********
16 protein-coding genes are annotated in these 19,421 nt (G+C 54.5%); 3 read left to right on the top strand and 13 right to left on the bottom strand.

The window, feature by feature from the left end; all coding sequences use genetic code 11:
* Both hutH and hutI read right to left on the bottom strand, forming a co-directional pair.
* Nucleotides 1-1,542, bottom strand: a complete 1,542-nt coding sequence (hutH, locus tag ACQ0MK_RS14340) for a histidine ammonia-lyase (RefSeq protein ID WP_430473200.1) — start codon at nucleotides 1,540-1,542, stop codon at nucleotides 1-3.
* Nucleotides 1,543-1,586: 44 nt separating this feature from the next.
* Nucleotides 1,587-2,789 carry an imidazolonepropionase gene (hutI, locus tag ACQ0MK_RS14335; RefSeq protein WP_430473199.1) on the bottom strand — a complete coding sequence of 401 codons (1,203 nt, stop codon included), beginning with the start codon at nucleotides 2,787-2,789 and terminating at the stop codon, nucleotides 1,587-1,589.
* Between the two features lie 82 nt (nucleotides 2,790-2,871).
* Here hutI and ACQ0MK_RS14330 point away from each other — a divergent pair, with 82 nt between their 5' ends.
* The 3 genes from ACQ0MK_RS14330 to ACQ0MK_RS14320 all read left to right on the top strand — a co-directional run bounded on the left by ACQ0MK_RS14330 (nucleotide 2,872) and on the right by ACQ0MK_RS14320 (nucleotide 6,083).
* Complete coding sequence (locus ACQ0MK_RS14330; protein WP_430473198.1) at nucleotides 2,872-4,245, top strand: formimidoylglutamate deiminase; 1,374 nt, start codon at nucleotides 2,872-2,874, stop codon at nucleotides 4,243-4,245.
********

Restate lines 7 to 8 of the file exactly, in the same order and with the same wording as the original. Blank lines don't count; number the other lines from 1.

* Between the two features lie 82 nt (nucleotides 2,790-2,871).
* Here hutI and ACQ0MK_RS14330 point away from each other — a divergent pair, with 82 nt between their 5' ends.